TREVOR and Magdalena Smith have one of the sweetest recipes for success.

The young couple is reviving their artisan award-winning Metiisto Chocolate brand from a small factory tucked away in Harristown on the city's western fringes.

It is the first bean-to-bar factory of its kind in Toowoomba and when the operation reaches full production, it will see a return of the chocolate bars first created in a Swedish basement in 2011.

"One of the reasons we stopped doing it in the first place was finding a suitable location," Mr Smith said.

Trevor and Magdalena Smith are bringing their award-winning Metiisto chocolate to Toowoomba.
Trevor and Magdalena Smith are bringing their award-winning Metiisto chocolate to Toowoomba. Kevin Farmer

"The expense was too high where we were.

"Coming to Toowoomba lets us bring the price down a bit, lets us make the chocolate at a price we can afford (and) to have the factory open.

"Toowoomba seems busy, bustling; it's growing. So hopefully that's a good thing for us, too."

Mass-production isn't the end game for the Smiths, but a return to artisan methods and a boutique bar sourced from individual farmers and sold as a premium product.

"It's not a fad or a gimmick," Mr Smith said.

"Chocolate has a bit of a bad reputation because of the treatment of farmers being the main thing.

"Chocolate has become a confectionery. Chocolate is not a confectionery so the only way that we can really get people back to that is do better quality and get people to understand the finer flavours, and treat it more like wine, treat it like fine coffee so it gets the respect it deserves."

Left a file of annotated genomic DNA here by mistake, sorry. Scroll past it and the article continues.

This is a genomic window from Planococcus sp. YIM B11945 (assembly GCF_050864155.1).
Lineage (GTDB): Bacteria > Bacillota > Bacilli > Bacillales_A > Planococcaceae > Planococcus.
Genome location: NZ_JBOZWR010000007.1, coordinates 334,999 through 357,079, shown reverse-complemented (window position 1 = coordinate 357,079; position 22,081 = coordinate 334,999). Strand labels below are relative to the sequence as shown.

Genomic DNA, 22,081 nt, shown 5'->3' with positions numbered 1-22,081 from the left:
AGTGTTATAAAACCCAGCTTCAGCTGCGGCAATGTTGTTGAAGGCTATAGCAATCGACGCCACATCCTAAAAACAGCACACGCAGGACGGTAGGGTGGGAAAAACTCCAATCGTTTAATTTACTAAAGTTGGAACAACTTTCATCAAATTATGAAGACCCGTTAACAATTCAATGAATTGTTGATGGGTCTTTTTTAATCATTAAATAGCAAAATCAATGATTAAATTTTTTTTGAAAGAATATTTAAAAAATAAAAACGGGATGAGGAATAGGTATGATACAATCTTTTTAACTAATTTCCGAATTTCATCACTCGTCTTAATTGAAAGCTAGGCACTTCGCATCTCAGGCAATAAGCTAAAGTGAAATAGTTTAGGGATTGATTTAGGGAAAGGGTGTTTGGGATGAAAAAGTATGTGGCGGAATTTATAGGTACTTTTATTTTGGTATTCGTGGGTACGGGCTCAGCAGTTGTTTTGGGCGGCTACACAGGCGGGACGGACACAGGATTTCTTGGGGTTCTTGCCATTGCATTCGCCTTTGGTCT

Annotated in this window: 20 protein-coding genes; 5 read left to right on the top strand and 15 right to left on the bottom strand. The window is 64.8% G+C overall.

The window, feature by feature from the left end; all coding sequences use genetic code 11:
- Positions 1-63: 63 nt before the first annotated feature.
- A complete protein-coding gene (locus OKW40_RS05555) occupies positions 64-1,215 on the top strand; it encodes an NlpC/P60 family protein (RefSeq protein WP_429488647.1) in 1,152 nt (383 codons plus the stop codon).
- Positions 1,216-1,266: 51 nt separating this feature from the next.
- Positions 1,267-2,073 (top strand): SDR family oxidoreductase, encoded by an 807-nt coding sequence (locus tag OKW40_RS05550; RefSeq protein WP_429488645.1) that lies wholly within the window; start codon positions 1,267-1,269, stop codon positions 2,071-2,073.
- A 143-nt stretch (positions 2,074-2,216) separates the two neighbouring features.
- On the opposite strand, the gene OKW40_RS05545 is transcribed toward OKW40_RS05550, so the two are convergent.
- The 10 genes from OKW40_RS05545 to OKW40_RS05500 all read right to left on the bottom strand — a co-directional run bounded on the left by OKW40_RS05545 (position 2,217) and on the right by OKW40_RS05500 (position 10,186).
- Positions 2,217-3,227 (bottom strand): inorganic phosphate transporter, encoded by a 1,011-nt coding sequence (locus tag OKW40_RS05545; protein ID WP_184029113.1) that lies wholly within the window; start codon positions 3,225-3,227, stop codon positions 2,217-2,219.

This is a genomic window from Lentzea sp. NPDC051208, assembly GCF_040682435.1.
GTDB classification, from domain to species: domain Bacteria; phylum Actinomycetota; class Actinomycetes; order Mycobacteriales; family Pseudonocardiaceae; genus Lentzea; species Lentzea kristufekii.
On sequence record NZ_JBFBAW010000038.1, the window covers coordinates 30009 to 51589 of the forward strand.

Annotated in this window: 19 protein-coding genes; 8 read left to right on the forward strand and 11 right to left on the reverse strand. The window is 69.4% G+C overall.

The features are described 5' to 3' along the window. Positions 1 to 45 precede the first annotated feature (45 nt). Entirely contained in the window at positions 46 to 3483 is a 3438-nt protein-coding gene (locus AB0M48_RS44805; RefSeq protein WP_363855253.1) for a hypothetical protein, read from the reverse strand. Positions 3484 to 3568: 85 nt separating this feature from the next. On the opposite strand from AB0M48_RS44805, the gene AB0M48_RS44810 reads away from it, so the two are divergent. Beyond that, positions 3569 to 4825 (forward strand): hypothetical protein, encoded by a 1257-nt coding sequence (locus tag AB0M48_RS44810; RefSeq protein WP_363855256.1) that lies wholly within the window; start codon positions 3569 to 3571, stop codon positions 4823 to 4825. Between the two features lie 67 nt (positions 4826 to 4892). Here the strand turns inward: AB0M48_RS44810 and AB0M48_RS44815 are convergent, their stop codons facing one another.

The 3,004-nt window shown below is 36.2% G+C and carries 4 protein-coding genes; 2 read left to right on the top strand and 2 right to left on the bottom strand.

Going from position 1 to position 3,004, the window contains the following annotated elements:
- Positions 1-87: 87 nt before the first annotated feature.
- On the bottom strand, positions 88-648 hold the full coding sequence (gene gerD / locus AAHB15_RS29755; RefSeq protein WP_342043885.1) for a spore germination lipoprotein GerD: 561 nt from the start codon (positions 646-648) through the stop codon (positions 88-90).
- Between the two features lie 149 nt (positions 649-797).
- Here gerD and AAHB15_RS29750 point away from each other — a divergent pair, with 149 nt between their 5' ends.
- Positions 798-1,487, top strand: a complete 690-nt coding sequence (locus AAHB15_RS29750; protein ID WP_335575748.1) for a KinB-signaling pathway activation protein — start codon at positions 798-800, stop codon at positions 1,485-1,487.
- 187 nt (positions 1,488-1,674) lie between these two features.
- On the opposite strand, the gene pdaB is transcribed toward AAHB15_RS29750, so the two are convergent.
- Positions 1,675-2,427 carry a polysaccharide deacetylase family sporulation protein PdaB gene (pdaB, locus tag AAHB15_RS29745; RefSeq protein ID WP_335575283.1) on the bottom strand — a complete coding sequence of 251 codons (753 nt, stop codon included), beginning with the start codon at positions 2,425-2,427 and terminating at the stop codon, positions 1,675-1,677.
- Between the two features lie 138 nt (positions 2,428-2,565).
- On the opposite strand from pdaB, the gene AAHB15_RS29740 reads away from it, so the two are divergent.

Metiisto Chocolate being made in Harristown.
Metiisto Chocolate being made in Harristown. Kevin Farmer

The Harristown factory is a new beginning for the young couple, and a world apart from Mrs Smith's training as a dentist in her native Sweden.

But it's a chance for them to continue growing their global brand and sourcing methods.

Metiisto is grounded in the ethical belief in recognising farmers who grow the cocoa beans critical to the operation, and ensuring the on-ground producers get a return on their product.

It won bronze at the 2016 International Chocolate Awards for the Tanzania 85 per cent dark chocolate bar.

"Every cocoa comes from a specific farmer so we don't just do single country or single plantation; it's single farmer chocolate," Mr Smith said.

Magdalena Smith holds the raw cocoa beans in her hand. Each variety of cocoa beans is selected from individual farmers from the Solomon Islands.
Magdalena Smith holds the raw cocoa beans in her hand. Each variety of cocoa beans is selected from individual farmers from the Solomon Islands. Kevin Farmer

"They're very small micro-batches so lower yield but different flavours in every bean."

The beans are sourced from the Solomon Islands and, using Mr Smith's own recipes, the first bars are currently being created in self-designed machines in the artisan method.

Each bar will draw out the unique flavours of the three farmers, with the first batch expected to be ready by next month.

"Chocolate needs to get back to its roots as a luxury product if chocolate will ever survive," he said.

The factory will produce about 200kg a week, or about 600 bars of chocolate.

They will retail for $10.
 



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